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I grew up in Colorado at the foot of the Rocky Mountains, then lived in Denmark and traveled throughout Europe before coming back to Colorado. I have two adult sons, whom I cherish. I started my writing career as a columnist and investigative reporter and eventually became the first woman editor of two different papers. Along the way, my team and I won numerous state and several national awards, including the National Journalism Award for Public Service. In 2011, I was awarded the Keeper of the Flame Lifetime Achievement Award for Journalism. Now I write historical romance and contemporary romantic suspense.

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Friday, October 30, 2009

Fall Vacation, Part II: Walking with the Rangers



Halloween is over. I spent it in costume at my brother's house, handing out candy to trick-or-treaters and spending some time with my brothers, my sister-in-law and my niece and nephews, who were adorable. Now that I don't have any kids in the house, I can enjoy how cute everyone else's kids are without the pressure of carving pumpkins, buying costumes and buying candy myself.

So now we pick up with Fall Vacation Part II:

So Thursday was spent in Ithaca. On Friday, Benjamin and I climbed into the rental car and drove for about four hours up to Fort Edward. The fort is mentioned in the movie Last of the Mohicans, as Monroe at doomed William Henry awaits reinforcements that will never come from Webb who is stationed at Edward. That "Edward" is this Edward. In my books, it's called Fort Elizabeth.

We checked in to our room at the Historic Inn of Fort Edward which is north of the site of the fort and east of the Hudson River. The inn is a wonderful, homey place run by very kind people. Debbie, who watches over the inn for its owners, worked there last year, and she remembered us. I took her a signed copy of Untamed.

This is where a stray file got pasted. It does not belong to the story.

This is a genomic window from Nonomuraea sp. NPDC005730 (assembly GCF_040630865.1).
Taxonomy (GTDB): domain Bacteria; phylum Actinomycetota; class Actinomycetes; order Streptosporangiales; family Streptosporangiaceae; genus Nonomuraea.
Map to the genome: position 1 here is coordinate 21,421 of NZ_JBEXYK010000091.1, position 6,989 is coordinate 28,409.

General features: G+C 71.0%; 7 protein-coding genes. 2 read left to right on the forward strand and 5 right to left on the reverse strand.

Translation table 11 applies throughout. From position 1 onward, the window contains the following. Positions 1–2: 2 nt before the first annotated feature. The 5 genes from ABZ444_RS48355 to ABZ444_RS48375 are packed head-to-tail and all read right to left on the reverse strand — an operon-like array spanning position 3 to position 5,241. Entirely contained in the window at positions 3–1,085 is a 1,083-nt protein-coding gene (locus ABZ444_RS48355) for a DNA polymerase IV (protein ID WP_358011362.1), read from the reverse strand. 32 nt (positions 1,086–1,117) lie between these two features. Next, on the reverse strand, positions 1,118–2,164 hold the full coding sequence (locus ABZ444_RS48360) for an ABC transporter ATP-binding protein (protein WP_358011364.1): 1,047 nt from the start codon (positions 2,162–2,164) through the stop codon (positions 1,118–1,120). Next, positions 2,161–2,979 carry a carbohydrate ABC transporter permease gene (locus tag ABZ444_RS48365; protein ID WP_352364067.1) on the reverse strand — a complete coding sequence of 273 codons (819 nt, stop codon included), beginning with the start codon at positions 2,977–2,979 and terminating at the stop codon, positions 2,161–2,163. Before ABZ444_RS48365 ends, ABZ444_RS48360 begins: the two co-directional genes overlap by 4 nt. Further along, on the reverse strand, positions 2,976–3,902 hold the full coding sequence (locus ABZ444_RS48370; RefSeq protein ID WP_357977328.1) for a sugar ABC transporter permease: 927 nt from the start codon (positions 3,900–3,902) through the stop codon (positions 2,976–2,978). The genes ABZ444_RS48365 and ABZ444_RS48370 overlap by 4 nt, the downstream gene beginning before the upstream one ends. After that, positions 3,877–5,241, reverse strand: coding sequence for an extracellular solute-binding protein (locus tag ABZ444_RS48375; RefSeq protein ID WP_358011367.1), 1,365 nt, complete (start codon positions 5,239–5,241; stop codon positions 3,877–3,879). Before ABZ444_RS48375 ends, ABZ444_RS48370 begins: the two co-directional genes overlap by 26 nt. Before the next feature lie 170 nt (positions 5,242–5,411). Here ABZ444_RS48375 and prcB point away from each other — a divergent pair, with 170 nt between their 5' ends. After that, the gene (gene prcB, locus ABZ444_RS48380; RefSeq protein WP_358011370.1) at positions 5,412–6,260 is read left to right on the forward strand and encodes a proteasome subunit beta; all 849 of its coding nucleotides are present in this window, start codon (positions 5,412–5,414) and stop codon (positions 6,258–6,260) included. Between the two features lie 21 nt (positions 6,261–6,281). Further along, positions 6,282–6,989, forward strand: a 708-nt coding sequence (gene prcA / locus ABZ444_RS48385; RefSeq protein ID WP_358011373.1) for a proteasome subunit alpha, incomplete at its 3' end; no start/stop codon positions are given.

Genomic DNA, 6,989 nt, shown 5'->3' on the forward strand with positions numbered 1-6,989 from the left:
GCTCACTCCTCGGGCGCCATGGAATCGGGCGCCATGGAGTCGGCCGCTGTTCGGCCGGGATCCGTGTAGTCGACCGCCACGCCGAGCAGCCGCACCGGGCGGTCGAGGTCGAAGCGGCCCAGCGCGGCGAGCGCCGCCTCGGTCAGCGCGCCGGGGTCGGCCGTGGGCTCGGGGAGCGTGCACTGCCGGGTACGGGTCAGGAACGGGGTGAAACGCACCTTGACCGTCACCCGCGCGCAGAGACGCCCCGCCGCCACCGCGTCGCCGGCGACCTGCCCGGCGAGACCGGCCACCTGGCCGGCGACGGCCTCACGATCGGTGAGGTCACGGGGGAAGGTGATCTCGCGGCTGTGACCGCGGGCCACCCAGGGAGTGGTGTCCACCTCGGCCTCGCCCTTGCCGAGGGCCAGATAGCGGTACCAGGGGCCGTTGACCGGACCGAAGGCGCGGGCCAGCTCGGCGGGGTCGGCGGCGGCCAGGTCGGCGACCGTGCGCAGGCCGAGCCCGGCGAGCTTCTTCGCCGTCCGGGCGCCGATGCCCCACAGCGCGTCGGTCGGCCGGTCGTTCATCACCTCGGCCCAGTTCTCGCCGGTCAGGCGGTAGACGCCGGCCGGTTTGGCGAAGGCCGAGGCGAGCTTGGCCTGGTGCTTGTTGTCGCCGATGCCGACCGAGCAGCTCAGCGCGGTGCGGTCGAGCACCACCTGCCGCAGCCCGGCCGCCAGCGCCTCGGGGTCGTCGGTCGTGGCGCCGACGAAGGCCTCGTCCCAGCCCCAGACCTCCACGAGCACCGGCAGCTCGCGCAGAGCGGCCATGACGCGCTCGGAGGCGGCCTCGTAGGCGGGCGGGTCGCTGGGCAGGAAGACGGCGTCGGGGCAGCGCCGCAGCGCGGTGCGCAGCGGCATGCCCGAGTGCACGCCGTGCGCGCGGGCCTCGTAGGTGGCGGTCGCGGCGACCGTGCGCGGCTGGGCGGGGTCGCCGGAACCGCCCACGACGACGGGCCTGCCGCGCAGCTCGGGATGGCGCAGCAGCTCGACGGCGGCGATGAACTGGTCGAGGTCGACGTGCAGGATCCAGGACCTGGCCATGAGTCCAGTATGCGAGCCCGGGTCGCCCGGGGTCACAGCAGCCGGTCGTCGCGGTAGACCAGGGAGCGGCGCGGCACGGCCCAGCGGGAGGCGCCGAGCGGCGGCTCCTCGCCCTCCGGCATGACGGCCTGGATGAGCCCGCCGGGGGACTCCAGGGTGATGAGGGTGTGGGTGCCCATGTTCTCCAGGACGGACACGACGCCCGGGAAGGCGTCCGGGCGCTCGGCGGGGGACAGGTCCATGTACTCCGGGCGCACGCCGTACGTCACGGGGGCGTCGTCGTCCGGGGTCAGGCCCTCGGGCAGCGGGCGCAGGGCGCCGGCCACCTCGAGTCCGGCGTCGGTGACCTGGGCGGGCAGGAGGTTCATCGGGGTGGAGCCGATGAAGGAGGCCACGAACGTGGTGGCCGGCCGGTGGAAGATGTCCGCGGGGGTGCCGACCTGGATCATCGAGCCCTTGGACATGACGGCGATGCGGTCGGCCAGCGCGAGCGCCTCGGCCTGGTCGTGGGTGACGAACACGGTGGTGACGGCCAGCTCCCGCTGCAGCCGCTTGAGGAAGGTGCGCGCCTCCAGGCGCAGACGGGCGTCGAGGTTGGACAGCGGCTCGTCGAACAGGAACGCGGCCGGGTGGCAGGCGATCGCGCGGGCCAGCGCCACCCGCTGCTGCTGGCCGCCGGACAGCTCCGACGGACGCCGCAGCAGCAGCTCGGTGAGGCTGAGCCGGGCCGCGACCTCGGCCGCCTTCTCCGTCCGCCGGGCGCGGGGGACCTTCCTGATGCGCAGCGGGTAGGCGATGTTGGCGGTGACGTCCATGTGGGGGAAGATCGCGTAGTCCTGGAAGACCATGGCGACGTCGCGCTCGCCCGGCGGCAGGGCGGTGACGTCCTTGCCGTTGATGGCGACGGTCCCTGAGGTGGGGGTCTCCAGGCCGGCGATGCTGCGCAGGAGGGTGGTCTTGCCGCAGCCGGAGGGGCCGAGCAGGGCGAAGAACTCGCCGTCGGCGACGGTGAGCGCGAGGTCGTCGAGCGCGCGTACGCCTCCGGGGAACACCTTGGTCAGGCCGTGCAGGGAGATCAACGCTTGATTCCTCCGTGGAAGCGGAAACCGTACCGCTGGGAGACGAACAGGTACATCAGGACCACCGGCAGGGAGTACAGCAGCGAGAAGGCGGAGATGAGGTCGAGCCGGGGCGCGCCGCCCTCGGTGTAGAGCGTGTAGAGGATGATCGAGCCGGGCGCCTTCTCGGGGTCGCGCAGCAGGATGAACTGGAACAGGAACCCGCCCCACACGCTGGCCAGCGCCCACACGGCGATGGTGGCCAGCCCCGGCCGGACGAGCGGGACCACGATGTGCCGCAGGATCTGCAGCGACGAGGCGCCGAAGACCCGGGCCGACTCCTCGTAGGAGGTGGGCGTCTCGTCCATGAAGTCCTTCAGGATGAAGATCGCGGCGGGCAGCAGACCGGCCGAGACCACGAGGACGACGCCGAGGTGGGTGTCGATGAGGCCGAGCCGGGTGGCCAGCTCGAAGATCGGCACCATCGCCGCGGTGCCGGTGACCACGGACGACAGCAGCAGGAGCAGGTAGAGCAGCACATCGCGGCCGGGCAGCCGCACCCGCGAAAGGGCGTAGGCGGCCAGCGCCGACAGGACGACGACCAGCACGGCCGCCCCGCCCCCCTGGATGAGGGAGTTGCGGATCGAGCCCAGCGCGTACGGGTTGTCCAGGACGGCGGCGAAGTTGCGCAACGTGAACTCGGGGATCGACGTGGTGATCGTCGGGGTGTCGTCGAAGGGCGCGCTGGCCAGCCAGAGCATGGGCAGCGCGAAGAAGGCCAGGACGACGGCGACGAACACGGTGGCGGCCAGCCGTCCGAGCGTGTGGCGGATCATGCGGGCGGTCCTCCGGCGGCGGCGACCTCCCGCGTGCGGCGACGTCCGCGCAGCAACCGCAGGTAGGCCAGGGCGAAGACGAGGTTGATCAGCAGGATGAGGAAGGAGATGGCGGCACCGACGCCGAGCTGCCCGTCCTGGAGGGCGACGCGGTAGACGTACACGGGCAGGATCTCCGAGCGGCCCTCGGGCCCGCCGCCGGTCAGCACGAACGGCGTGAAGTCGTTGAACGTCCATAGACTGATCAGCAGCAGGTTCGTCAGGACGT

The showers at this places are a-ma-zing! They've got granite and marble and they have jets coming out of the walls so that it's a shower and a massage. I've dreamed of taking another shower there. No joke!


Así que el jueves fue gastado en Ithaca. El viernes, Benjamin y me monté en el coche de alquiler y se dirigió por cerca de cuatro horas hasta Fort Edward. El fuerte se menciona en la película "El último de los mohicanos", como Monroe, condenado a William Henry espera refuerzos que nunca vendrá de Webb, que está estacionado en Edward. Que "Edward" este es Edward. En mis libros, se llama Elizabeth Fort.

Se verificaron en nuestra habitación en el Hotel Histórico de Fort Edward, que está al norte del sitio de la fortaleza y el este del río Hudson. La posada es un maravilloso lugar acogedor dirigido por personas muy amables. Debbie, que vela por la posada para sus propietarios, trabajó el año pasado, y se acordó de nosotros. La llevé una copia firmada de Untamed.

Las lluvias en este lugar son increíbles! Tienen el granito y el mármol y tienen aviones que salen de las paredes de modo que es una ducha y un masaje. He soñado con tomar otra ducha allí. No es broma!




This is Jim's Broadway Café — which now was free wi-fi. It's a wonderful, cozy place with plastic table cloths, delicious food and fantastic maple cream pie. Jim, the owner, was there the two days we were in Fort Edward, and he came out to say hello both days. He remembered us from last year, too.


Esto es Broadway Jim's Café - que ahora estaba libre wi-fi. Es un maravilloso lugar acogedor, con manteles de plástico, comida deliciosa y fantástica tarta de crema de arce. Jim, el dueño, estaba allí los dos días que estuvimos en Fort Edward, y salió a saludar los dos días. Se acordó de nosotros desde el año pasado, también.



In this photo, Cousin It is being attacked by Thing. Or that's what it looks like, anyway. It's actually me making some strange hand gesture while talking to the lovely and kind Eileen Hannay, who runs the Rogers Island Visitor Center. She shared a year's worth of news with us and the helped me renew my membership. I am now a Ranger Sergeant. She knows so much about the history of the place. And, yes, she's read my books, all of them. She's waiting for Naked Edge to come out.

En esta foto, "Cousin It" está siendo atacada por "Thing". O eso es lo que parece, de todos modos. Es realmente me toma de la mano un gesto extraño al hablar con la encantadora y amable Eileen Hannay, que dirige el centro de la isla de visitantes Rogers. Ella compartía valor de un año de noticias con nosotros y el me ayudó a renovar mi membresía. Ahora soy un sargento Ranger. Ella sabe mucho sobre la historia del lugar. Y, sí, ha leído mis libros, todos ellos. Ella está esperando "Naked Edge" para salir.



This is taken from about the same place as the photo Benjamin took last year. There aren't as many leaves this year, because it got colder earlier in the season. Benjamin is standing on the shore of Rogers Island (Ranger Island) looking back across the Hudson River toward the site of Fort Edward (Fort Elizabeth). All that remains of the fort today are some deep, buried wooden beams that jut into the Hudson, some of which were torn up by dredging, unfortunately, and big wooden planks that were taken from the fort and used in some of the historical houses in town. Where you see a faint white shape on the shoreline — a little boat — is where the bateau bridge crossed the water to camp.